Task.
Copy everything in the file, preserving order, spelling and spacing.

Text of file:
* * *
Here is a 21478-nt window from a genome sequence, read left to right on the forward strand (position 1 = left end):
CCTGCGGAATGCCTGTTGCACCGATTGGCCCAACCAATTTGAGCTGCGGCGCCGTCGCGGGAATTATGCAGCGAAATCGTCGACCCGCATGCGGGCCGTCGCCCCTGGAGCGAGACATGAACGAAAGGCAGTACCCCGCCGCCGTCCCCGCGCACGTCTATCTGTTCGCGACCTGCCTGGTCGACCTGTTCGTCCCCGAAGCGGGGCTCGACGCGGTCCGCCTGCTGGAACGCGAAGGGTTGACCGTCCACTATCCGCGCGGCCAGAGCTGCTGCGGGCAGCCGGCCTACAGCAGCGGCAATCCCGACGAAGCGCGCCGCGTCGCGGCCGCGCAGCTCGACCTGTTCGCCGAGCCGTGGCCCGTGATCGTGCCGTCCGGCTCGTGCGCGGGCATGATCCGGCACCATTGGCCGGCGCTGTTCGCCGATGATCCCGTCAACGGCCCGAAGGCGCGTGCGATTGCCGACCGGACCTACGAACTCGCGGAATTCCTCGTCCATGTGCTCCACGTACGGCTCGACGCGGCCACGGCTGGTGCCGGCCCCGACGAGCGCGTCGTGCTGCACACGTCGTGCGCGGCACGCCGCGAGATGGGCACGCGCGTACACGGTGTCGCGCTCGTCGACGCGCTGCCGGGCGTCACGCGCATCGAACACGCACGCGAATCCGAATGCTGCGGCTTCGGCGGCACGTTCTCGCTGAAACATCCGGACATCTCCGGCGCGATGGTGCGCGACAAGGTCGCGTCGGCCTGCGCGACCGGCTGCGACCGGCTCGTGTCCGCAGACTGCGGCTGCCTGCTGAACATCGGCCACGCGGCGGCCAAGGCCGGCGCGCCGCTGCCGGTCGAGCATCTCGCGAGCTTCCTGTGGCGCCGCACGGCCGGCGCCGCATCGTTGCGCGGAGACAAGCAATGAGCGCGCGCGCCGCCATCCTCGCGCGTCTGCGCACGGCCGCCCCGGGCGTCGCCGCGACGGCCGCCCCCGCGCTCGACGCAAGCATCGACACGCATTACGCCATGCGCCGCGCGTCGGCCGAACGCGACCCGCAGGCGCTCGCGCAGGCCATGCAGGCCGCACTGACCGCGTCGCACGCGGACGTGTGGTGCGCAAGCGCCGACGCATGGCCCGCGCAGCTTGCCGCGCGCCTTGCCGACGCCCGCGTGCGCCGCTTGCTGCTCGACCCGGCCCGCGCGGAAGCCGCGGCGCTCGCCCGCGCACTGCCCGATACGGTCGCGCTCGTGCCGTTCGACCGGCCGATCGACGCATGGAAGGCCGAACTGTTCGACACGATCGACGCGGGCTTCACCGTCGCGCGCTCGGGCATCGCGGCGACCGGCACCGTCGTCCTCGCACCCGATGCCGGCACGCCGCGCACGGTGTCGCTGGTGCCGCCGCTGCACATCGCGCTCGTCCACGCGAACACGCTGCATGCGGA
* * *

Here is a 21478-nt window from a genome sequence, read left to right on the forward strand (position 1 = left end):
CCTGCGGAATGCCTGTTGCACCGATTGGCCCAACCAATTTGAGCTGCGGCGCCGTCGCGGGAATTATGCAGCGAAATCGTCGACCCGCATGCGGGCCGTCGCCCCTGGAGCGAGACATGAACGAAAGGCAGTACCCCGCCGCCGTCCCCGCGCACGTCTATCTGTTCGCGACCTGCCTGGTCGACCTGTTCGTCCCCGAAGCGGGGCTCGACGCGGTCCGCCTGCTGGAACGCGAAGGGTTGACCGTCCACTATCCGCGCGGCCAGAGCTGCTGCGGGCAGCCGGCCTACAGCAGCGGCAATCCCGACGAAGCGCGCCGCGTCGCGGCCGCGCAGCTCGACCTGTTCGCCGAGCCGTGGCCCGTGATCGTGCCGTCCGGCTCGTGCGCGGGCATGATCCGGCACCATTGGCCGGCGCTGTTCGCCGATGATCCCGTCAACGGCCCGAAGGCGCGTGCGATTGCCGACCGGACCTACGAACTCGCGGAATTCCTCGTCCATGTGCTCCACGTACGGCTCGACGCGGCCACGGCTGGTGCCGGCCCCGACGAGCGCGTCGTGCTGCACACGTCGTGCGCGGCACGCCGCGAGATGGGCACGCGCGTACACGGTGTCGCGCTCGTCGACGCGCTGCCGGGCGTCACGCGCATCGAACACGCACGCGAATCCGAATGCTGCGGCTTCGGCGGCACGTTCTCGCTGAAACATCCGGACATCTCCGGCGCGATGGTGCGCGACAAGGTCGCGTCGGCCTGCGCGACCGGCTGCGACCGGCTCGTGTCCGCAGACTGCGGCTGCCTGCTGAACATCGGCCACGCGGCGGCCAAGGCCGGCGCGCCGCTGCCGGTCGAGCATCTCGCGAGCTTCCTGTGGCGCCGCACGGCCGGCGCCGCATCGTTGCGCGGAGACAAGCAATGAGCGCGCGCGCCGCCATCCTCGCGCGTCTGCGCACGGCCGCCCCGGGCGTCGCCGCGACGGCCGCCCCCGCGCTCGACGCAAGCATCGACACGCATTACGCCATGCGCCGCGCGTCGGCCGAACGCGACCCGCAGGCGCTCGCGCAGGCCATGCAGGCCGCACTGACCGCGTCGCACGCGGACGTGTGGTGCGCAAGCGCCGACGCATGGCCCGCGCAGCTTGCCGCGCGCCTTGCCGACGCCCGCGTGCGCCGCTTGCTGCTCGACCCGGCCCGCGCGGAAGCCGCGGCGCTCGCCCGCGCACTGCCCGATACGGTCGCGCTCGTGCCGTTCGACCGGCCGATCGACGCATGGAAGGCCGAACTGTTCGACACGATCGACGCGGGCTTCACCGTCGCGCGCTCGGGCATCGCGGCGACCGGCACCGTCGTCCTCGCACCCGATGCCGGCACGCCGCGCACGGTGTCGCTGGTGCCGCCGCTGCACATCGCGCTCGTCCACGCGAACACGCTGCATGCGGA